The Temple

There is one fellow at Lowe's I am becoming particular friends with. He trained me, and being older than I has taken on some paternal tendencies toward me. Really cool, real funny. He is from Boston, he and his wife having moved down to be near the grandkids. He is Jewish, so he chides me about the historical blunders and shames of Christianity: one day can involve a discussion of the crusades as well as that trial of the preacher's wife who killed her husband.
He grew up conservative orthodox, but attends a reformed temple here in Nashville. He invited Kim and I awhile back, and Friday was the first opportunity for us to attend. Kim had grown up going to Messianic Jewish Temples, but this was a totally new experience for me. We met his wife, daughter, son-in-law and grandkids and proceeded in. It was a beautiful building, large and ornate. Little did we know it was blue jean night, and were a bit dressed up, but so many were there from work that we were not a bit out of place. There was much chanting, the majority of which was in Hebrew. It was beautiful, not only in sound but in thought (the translation as well as a transliteration following the Hebrew text). It was very edifying. It was amazing to hear all the discussion of holiness and justice and righteousness and peace!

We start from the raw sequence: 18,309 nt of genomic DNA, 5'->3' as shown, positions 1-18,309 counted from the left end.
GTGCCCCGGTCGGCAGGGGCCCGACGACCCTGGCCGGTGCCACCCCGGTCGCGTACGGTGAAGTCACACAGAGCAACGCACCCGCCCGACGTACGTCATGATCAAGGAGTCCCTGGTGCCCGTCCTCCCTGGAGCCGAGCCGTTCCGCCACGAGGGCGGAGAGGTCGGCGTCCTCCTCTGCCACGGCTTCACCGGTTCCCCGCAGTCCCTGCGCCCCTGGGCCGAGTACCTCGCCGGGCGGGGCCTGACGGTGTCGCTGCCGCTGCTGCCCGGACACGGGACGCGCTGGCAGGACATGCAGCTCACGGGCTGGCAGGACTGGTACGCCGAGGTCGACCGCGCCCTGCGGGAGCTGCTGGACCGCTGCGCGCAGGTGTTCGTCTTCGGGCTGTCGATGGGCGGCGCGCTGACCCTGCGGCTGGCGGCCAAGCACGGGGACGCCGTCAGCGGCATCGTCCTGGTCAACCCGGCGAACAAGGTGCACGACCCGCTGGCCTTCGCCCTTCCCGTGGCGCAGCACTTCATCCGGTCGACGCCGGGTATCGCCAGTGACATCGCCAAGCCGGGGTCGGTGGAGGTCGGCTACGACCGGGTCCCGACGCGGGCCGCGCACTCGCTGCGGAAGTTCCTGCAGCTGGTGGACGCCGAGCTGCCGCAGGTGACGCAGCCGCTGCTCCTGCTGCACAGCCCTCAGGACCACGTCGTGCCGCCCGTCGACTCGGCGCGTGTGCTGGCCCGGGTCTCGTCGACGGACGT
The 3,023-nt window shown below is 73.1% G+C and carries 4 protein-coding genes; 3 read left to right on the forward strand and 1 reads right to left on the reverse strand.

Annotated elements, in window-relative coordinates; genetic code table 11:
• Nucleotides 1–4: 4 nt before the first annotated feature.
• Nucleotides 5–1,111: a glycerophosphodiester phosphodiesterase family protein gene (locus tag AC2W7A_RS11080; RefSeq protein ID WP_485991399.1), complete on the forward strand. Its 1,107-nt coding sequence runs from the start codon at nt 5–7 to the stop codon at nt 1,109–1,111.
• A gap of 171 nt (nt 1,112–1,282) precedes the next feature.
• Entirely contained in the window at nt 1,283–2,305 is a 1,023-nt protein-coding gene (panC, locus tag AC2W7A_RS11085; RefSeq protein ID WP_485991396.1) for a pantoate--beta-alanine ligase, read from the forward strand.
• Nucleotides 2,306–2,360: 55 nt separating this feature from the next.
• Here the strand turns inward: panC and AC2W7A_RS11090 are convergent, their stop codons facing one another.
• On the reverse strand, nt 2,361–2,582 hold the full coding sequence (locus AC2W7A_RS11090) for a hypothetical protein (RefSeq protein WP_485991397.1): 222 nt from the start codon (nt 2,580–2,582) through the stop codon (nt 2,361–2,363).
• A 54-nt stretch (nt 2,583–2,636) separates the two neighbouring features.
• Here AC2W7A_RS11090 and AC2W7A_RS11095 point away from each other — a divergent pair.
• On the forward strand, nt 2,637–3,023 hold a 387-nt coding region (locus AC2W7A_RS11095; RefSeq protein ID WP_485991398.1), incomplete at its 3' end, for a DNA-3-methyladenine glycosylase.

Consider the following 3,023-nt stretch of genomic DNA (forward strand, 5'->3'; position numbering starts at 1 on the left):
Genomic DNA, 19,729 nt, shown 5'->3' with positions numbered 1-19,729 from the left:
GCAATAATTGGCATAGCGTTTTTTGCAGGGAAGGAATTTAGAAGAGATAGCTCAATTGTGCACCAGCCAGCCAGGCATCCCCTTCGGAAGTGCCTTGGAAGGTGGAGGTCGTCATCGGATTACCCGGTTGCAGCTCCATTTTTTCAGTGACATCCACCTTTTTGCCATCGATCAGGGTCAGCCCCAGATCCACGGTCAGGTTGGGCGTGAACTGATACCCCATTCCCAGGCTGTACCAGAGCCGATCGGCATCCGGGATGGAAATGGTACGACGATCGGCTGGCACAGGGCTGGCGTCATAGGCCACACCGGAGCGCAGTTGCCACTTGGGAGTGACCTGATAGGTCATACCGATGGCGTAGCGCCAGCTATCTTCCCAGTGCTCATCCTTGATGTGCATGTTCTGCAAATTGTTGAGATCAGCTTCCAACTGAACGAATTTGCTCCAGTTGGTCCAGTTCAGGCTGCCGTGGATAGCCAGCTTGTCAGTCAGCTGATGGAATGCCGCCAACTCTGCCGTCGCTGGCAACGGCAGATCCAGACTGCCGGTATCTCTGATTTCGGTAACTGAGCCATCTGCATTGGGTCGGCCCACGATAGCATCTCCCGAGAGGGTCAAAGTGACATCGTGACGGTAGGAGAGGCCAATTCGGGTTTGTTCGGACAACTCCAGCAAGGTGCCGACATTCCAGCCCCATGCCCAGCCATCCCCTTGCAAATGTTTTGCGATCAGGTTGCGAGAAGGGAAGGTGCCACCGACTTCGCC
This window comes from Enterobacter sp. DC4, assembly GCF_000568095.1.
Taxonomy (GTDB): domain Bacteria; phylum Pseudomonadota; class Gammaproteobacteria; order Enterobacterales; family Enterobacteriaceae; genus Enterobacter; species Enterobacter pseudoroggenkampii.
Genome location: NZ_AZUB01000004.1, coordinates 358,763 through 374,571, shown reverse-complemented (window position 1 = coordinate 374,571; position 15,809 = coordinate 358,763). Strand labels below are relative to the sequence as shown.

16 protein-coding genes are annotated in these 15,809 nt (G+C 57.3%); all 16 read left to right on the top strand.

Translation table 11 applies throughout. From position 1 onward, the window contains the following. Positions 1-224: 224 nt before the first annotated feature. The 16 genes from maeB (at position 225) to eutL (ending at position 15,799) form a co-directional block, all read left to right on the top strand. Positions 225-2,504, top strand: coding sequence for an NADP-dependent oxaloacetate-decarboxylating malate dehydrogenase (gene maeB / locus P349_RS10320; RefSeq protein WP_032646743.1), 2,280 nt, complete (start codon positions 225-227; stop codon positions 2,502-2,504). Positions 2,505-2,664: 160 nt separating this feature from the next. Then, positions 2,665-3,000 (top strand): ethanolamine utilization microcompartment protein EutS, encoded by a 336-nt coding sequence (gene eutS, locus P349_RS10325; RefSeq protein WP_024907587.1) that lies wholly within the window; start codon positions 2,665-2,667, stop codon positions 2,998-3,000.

This was a special shabbat, for they were blessing confirmations grads as well as those moving on from post-con classes. Evidently, after confirming, you can continue your Jewish studies two more years voluntarily. Thus the focus of the service was on these young men and women who had remained in the classes and were about to head of to college. I was struck by how committed these were their heritage, and to their faith. They were all presented with shofars, hence the pic. It was inspiring, and also troubling. I have not witnessed this kind of devotion very often in the communities of faith I have been apart of. Certainly from adults, but not from eighteen year olds. There are exceptions of course, and most youth groups do have a core that hold tight with one another.
I think what I am getting at on a broader scale is the strong sense of community that I (we, Kim was with me) felt there. There was a strong connection fostered there, even though Lew, my friend, had only moved down seven years ago, and said he didn't know anyone. One of the things that might have spurred this on was the way the building itself functioned as much as a community center/school/resource center/ advising office. The didn't have a karate night, rather there were activities constantly going on that reinforced who they were as a community, and bolstered their identity and faith.
This was a lesson I will ponder for some time. I am excited about the current trending in Christianity of reflecting upon the Hebrew roots of our faith, and reaping the lessons that can be learned there. I hope it is a bountiful harvest.